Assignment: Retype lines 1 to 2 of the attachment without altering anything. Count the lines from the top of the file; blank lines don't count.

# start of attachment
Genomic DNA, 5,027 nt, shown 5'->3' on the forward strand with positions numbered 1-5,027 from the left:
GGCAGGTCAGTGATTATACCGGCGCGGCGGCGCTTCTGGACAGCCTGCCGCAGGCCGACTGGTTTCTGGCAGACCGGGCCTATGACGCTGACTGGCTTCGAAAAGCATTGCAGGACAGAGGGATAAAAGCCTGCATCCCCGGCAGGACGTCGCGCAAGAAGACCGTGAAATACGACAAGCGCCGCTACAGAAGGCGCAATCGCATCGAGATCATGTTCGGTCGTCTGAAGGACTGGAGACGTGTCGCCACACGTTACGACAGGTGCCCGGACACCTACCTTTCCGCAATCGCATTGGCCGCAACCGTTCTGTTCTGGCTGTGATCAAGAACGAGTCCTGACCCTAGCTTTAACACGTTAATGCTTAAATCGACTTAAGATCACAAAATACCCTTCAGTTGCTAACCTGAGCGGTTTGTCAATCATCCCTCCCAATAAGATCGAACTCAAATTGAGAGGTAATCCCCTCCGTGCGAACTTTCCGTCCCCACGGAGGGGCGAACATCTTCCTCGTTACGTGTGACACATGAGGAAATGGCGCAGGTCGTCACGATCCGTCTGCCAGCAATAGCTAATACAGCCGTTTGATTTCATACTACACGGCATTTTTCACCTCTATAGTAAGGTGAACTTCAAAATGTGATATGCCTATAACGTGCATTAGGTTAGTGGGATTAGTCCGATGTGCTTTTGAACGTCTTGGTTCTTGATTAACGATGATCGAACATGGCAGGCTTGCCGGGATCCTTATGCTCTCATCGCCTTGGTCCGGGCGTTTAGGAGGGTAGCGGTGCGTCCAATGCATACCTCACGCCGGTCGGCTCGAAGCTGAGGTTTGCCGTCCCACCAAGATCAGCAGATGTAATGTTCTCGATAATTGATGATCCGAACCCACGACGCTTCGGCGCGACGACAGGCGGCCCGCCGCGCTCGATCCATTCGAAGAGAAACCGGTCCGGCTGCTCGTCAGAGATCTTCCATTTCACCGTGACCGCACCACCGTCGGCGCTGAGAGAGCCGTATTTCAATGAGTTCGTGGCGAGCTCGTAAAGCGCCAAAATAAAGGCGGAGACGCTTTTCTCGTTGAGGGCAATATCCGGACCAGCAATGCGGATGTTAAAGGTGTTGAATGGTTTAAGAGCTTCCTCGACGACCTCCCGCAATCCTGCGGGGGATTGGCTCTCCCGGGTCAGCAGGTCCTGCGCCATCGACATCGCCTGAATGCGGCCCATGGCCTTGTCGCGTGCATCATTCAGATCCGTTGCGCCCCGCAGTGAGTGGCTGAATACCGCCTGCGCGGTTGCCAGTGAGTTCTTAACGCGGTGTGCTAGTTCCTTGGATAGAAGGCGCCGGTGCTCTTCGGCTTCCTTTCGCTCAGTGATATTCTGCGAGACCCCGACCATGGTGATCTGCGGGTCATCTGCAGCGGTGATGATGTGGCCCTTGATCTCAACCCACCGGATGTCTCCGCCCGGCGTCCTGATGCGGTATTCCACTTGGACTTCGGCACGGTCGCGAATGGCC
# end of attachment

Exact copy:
Genomic DNA, 5,027 nt, shown 5'->3' on the forward strand with positions numbered 1-5,027 from the left:
GGCAGGTCAGTGATTATACCGGCGCGGCGGCGCTTCTGGACAGCCTGCCGCAGGCCGACTGGTTTCTGGCAGACCGGGCCTATGACGCTGACTGGCTTCGAAAAGCATTGCAGGACAGAGGGATAAAAGCCTGCATCCCCGGCAGGACGTCGCGCAAGAAGACCGTGAAATACGACAAGCGCCGCTACAGAAGGCGCAATCGCATCGAGATCATGTTCGGTCGTCTGAAGGACTGGAGACGTGTCGCCACACGTTACGACAGGTGCCCGGACACCTACCTTTCCGCAATCGCATTGGCCGCAACCGTTCTGTTCTGGCTGTGATCAAGAACGAGTCCTGACCCTAGCTTTAACACGTTAATGCTTAAATCGACTTAAGATCACAAAATACCCTTCAGTTGCTAACCTGAGCGGTTTGTCAATCATCCCTCCCAATAAGATCGAACTCAAATTGAGAGGTAATCCCCTCCGTGCGAACTTTCCGTCCCCACGGAGGGGCGAACATCTTCCTCGTTACGTGTGACACATGAGGAAATGGCGCAGGTCGTCACGATCCGTCTGCCAGCAATAGCTAATACAGCCGTTTGATTTCATACTACACGGCATTTTTCACCTCTATAGTAAGGTGAACTTCAAAATGTGATATGCCTATAACGTGCATTAGGTTAGTGGGATTAGTCCGATGTGCTTTTGAACGTCTTGGTTCTTGATTAACGATGATCGAACATGGCAGGCTTGCCGGGATCCTTATGCTCTCATCGCCTTGGTCCGGGCGTTTAGGAGGGTAGCGGTGCGTCCAATGCATACCTCACGCCGGTCGGCTCGAAGCTGAGGTTTGCCGTCCCACCAAGATCAGCAGATGTAATGTTCTCGATAATTGATGATCCGAACCCACGACGCTTCGGCGCGACGACAGGCGGCCCGCCGCGCTCGATCCATTCGAAGAGAAACCGGTCCGGCTGCTCGTCAGAGATCTTCCATTTCACCGTGACCGCACCACCGTCGGCGCTGAGAGAGCCGTATTTCAATGAGTTCGTGGCGAGCTCGTAAAGCGCCAAAATAAAGGCGGAGACGCTTTTCTCGTTGAGGGCAATATCCGGACCAGCAATGCGGATGTTAAAGGTGTTGAATGGTTTAAGAGCTTCCTCGACGACCTCCCGCAATCCTGCGGGGGATTGGCTCTCCCGGGTCAGCAGGTCCTGCGCCATCGACATCGCCTGAATGCGGCCCATGGCCTTGTCGCGTGCATCATTCAGATCCGTTGCGCCCCGCAGTGAGTGGCTGAATACCGCCTGCGCGGTTGCCAGTGAGTTCTTAACGCGGTGTGCTAGTTCCTTGGATAGAAGGCGCCGGTGCTCTTCGGCTTCCTTTCGCTCAGTGATATTCTGCGAGACCCCGACCATGGTGATCTGCGGGTCATCTGCAGCGGTGATGATGTGGCCCTTGATCTCAACCCACCGGATGTCTCCGCCCGGCGTCCTGATGCGGTATTCCACTTGGACTTCGGCACGGTCGCGAATGGCC